Hope the below is helpful for YOUR own captioning advocacy. Please let us know.
What do we do? CCAC advocates, educates, raises awareness…repeat…repeat…repeat!
The Inquiry: — asked CCAC if there is free captioning (for meetings). It came from the director of a state department …in one of the USA states. (I removed names below).
First their reply today:
Thank you so much for this information, this is very helpful!
And my reply to her two days ago when the query came in on email:
Subject: Re: Need help with captioning meetings
Thanks for your email and interest in all this.
Live Event Captioning is a great idea for your group. Unless the person prefers SL only; and that is up to her/him.
There is no free captioning that we know of. There are all sorts of options – a local CART provider, someone on contract to be on call for any/all meetings, a negotiated contract, or a remote provider if your place has good audio and Internet.
Equal communication access should be in the budget from day one. We hope you are quickly successful.
I believe the (your state) area has a good department for the deaf/hoh or a commission. Talk to them also. They may provide for you?
Live Event Captioning (CART) not only serves a deaf or hard of hearing person. One in 5 people on average, all ages, has a hearing loss. So in your group there may be “hidden” hearing loss in a few others Captioning also serves many others (with tinnitus, language or attention differences, autism, and more). Yet on top of all this, you’d also have a ready transcript (minutes) for everyone (to be discussed with the provider).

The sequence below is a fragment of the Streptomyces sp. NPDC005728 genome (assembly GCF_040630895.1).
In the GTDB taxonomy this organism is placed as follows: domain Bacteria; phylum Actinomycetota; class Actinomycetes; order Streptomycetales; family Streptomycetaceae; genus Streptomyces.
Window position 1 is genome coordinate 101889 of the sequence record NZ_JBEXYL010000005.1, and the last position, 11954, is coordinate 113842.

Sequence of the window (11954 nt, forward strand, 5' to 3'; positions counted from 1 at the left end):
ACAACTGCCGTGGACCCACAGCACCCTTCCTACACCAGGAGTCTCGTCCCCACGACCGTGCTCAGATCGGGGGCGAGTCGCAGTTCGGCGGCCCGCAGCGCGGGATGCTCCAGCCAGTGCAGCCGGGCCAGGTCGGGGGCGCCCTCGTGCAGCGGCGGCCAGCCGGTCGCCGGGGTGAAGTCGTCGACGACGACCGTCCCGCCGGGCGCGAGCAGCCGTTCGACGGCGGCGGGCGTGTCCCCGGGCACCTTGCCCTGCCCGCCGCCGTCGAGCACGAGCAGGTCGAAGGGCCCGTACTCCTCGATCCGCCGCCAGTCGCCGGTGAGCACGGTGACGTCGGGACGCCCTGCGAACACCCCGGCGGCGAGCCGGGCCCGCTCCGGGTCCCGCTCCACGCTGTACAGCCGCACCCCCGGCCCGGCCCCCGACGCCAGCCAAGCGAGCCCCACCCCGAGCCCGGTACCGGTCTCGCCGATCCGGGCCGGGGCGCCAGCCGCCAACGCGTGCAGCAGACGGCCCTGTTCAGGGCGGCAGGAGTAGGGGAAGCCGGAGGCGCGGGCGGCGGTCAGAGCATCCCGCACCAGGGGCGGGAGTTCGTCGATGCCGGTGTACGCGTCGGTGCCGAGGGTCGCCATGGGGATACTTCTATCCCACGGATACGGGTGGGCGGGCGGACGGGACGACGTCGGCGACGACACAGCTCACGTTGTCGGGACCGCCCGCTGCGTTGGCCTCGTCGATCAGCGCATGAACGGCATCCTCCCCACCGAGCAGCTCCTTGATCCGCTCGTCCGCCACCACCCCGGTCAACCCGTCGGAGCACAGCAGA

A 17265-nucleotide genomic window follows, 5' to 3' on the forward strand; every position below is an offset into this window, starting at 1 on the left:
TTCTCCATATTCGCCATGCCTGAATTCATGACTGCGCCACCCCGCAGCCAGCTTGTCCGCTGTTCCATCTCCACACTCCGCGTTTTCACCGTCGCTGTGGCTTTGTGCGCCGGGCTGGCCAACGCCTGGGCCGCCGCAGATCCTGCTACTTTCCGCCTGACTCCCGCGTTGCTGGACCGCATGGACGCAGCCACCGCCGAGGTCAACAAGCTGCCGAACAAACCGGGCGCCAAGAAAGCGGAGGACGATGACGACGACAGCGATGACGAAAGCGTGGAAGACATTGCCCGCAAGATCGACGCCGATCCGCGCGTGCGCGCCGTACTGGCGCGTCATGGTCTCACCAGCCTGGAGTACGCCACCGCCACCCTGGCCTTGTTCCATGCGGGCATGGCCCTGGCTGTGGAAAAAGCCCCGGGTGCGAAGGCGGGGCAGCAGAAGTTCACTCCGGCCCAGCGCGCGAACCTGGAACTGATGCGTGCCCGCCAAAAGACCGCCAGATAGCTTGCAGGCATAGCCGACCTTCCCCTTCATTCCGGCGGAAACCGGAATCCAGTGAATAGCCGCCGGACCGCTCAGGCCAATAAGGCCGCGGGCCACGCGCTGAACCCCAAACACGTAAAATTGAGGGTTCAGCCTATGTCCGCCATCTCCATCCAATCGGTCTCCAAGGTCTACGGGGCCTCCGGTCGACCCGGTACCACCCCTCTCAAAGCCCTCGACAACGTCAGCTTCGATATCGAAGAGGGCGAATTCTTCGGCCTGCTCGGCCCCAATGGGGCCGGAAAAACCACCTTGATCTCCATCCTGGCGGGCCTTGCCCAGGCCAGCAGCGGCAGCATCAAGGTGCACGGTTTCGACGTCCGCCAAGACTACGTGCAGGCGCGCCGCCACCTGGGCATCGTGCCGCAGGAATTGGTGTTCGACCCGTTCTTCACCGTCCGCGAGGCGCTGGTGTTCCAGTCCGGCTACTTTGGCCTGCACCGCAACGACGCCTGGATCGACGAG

By the way, lip reading gives most of us only 35% of any conversation. Some folks who are born deaf and SLusers do better.
Cost depends on so many things – how many hours per week? per month? The nature of the discussion (many technical terms or fairly routine). Find a provider and start talking to them to learn more.
CCAC is not a captioning company.
We do also have a service called CaptionMatch.com where you can place a request to find a provider and get proposals, only after you know there are funds to pay for it.
Machine systems – someone talking into Dragon for example, can be tried but not only are these often not accurate, they fall apart in group conversations as far as our experience goes.
Where did you hear about the CCAC? Is some of this helpful for you?
Keep trying please – everyone, especially those wanting to work and contribute, should have the resources they need for “equal communication access.”
Let us know how it goes.
Lauren E. Storck, Ph.D. (deafened)
CCACAPTIONING.ORG Official Non-Profit Citizen Captioning Advocates. CCAC Mission-Inclusion of Quality Captioning Universally.
Are you a CCAC member yet? Join today.